QUITO (Dow Jones)
The board of directors of Ecuador's state-owned oil company, Petroecuador, has approved plans to build a new refinery at an estimated cost of $4 billion, interim Energy Minister Jorge Alban told Dow Jones Newswires Wednesday.
"Construction will be carried out through a strategic alliance between Petroecuador and another (foreign) state oil company, which will be determined through a tender process," Alban said.
A 12-hour board meeting held Tuesday, and run by President Rafael Correa, set out the broad guidelines for new energy projects to be carried out under the current administration, which took office January 15.
The new refinery would be built in the coastal province of Manabi, and would have the capacity to process around 300,000 barrels of heavy crude oil per day, Alban said.
Ecuador is a net exporter of crude oil, but the country is forced to import processed petroleum products such as gasoline because of a lack of refining capacity. Furthermore, much of the new oil discoveries in Ecuador are heavy crude, and cannot be processed at the country's three existing light-crude refineries.
Still, the minister said the timetable for construction of the refinery is linked to development of the mammoth Ishpingo-Tambococha-Tiputini oil block, which is located inside the Yazuni National Park.
Tuesday's board meeting ratified the government's decision to wait until June 2008 to decide whether to proceed with development of ITT. The government has offered to refrain from developing the fields in exchange for a payment from the international community of $350 million per year.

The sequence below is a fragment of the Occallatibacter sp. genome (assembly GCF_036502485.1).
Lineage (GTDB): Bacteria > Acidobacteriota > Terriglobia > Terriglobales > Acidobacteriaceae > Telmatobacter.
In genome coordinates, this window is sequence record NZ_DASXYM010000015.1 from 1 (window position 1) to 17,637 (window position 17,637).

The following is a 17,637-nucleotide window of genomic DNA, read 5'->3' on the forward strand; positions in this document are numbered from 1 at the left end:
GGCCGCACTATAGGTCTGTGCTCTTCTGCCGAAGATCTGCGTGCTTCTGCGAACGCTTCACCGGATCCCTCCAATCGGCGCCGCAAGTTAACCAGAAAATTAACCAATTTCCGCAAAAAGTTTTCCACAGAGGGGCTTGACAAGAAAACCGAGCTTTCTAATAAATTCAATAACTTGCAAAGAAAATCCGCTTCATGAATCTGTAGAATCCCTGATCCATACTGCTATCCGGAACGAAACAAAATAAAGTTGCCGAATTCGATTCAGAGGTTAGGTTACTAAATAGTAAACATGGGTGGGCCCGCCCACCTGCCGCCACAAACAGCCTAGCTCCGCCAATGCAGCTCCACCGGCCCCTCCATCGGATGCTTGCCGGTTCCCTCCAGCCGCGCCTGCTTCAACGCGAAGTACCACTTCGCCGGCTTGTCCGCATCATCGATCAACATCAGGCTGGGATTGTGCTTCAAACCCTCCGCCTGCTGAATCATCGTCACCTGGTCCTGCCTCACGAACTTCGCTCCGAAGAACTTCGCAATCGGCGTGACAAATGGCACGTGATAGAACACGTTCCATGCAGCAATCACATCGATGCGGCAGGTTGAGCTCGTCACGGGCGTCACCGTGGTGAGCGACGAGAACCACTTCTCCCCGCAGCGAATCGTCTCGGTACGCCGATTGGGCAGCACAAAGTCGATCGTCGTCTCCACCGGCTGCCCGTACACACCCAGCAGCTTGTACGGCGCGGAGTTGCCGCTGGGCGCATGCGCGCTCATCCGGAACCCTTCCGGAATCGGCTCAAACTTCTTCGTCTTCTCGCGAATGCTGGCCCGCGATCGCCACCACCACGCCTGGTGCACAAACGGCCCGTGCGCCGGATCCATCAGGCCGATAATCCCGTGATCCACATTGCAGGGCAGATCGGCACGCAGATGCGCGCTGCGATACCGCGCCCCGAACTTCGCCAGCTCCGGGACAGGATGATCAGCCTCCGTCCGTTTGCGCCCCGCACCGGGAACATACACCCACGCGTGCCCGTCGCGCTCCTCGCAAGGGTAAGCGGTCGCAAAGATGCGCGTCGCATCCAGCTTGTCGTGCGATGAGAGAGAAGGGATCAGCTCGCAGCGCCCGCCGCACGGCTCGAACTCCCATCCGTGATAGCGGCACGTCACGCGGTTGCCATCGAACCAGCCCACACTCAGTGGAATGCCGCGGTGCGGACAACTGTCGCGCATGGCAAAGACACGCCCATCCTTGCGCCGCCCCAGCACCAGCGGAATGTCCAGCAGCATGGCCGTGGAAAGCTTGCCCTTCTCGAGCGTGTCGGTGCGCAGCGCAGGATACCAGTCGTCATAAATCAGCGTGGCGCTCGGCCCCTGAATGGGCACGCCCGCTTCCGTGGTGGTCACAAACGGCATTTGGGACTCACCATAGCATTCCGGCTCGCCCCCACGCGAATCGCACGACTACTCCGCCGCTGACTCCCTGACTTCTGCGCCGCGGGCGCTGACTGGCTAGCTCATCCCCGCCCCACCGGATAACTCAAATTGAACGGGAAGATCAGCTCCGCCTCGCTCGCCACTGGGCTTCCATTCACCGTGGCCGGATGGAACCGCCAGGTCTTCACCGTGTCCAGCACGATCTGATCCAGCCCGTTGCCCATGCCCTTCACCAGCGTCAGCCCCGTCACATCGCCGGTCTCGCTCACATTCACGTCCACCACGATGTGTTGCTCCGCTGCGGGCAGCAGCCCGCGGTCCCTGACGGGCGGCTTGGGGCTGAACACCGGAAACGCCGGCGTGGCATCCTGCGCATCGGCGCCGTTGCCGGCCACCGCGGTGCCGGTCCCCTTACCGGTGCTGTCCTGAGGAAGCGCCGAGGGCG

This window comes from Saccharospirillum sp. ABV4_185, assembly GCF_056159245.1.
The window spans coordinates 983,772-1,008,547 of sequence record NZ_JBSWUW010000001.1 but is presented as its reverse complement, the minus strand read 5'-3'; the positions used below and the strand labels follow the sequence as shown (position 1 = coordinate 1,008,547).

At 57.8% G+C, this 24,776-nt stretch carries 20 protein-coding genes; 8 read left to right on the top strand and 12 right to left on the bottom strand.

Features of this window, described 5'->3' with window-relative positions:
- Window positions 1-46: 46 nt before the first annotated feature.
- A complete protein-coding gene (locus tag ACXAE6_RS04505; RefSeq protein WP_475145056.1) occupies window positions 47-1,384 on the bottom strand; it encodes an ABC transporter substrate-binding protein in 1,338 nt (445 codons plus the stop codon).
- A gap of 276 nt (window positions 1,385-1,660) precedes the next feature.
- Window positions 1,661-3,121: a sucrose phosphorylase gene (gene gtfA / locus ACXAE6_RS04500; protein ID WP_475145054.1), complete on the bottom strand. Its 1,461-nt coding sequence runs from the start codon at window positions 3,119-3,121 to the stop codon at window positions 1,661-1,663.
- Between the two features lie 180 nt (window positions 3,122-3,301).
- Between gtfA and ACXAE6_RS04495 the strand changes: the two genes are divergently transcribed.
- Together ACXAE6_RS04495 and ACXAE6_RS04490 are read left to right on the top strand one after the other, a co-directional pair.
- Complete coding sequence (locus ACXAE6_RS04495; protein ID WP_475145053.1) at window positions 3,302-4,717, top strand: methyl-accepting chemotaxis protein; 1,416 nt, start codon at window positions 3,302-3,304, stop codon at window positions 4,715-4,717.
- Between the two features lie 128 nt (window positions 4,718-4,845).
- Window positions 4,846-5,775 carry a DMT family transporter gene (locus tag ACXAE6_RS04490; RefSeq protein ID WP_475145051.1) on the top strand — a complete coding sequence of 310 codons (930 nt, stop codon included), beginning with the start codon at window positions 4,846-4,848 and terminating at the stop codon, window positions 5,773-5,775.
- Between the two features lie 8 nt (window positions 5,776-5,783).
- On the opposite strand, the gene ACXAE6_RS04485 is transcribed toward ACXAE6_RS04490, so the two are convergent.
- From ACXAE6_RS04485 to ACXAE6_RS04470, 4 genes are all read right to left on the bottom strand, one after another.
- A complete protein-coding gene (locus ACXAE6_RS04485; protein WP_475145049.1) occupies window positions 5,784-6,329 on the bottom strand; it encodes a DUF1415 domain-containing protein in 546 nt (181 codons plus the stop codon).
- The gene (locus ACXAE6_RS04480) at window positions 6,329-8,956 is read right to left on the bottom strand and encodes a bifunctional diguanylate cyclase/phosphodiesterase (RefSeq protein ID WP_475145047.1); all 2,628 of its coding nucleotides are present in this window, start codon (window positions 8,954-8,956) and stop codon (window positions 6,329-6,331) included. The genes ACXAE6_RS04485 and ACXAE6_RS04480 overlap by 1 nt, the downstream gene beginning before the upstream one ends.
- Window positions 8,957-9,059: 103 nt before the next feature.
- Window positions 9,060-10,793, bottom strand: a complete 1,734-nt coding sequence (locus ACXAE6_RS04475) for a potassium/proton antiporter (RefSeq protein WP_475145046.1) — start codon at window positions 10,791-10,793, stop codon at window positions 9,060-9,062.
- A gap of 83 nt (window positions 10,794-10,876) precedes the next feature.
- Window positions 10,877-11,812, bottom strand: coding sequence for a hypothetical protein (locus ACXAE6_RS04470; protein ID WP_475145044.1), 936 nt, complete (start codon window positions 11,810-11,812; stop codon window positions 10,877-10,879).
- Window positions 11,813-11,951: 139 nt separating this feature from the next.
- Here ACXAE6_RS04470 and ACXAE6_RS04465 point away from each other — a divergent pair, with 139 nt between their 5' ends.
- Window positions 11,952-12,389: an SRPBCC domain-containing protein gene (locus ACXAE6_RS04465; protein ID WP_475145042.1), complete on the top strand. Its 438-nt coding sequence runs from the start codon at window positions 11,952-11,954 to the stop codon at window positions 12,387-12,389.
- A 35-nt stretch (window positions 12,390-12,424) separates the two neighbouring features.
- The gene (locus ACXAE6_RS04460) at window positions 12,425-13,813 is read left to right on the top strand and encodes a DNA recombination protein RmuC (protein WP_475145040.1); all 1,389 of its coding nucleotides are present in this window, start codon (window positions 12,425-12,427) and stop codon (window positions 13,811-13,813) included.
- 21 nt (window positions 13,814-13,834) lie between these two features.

The offer, designed to appeal to environmental interests, hasn't yet received any firm commitments.
Petroecuador, meanwhile, will proceed with licensing for the project in case the decision is taken to proceed, Alban said.
Brazil's Petroleo Brasileiro (PBR), Chile's Enap and China Petroleum and Chemical Corp. (SNP), or Sinopec, have all expressed interest in developing ITT, which has some 1 billion barrels of crude oil reserves.
Alban said Venezuela's state oil company, Petroleos de Venezuela, or PdVSA, is a possible partner for the refinery project, but added that other companies have also expressed interest, without disclosing names.
Correa's administration has opted for political reasons to partner with state oil companies, rather than private sector companies.
Part of the investment would come from Ecuador's Feiseh oil fund, which accumulates reserves from three fields confiscated in May 2006 from Occidental Petroleum Company (OXY). The remainder would be put in by the partner, although no final percentages have been determined yet, he said.
"It's very premature to talk about that. The approval is given, but the call for the tender process as well as defining the details depends on various factors, including the development of (Petroecuador's) oil fields," Alban said.
The board also approved construction of a gas storage terminal to receive natural gas imports, through a partnership between the government-run Ecuadorean Petroleum Fleet, or Flopec, and Petroecuador, Alban said.
Ecuador currently imports about 80% of its liquefied gas and the current contract with international trading firm Trafigura Beheer B.V expires in December.
An initial tender process to build the onshore terminal was recently abandoned because bids of between $160 million and $285 million for construction were above the government's budgeted figure of around $97 million.
Ecuador will hire floating vessels to store gas until the onshore terminal is built, he said. The permanent land-based terminal could could reduce operating costs by $30 million per year, by removing the need to hire floating storage.
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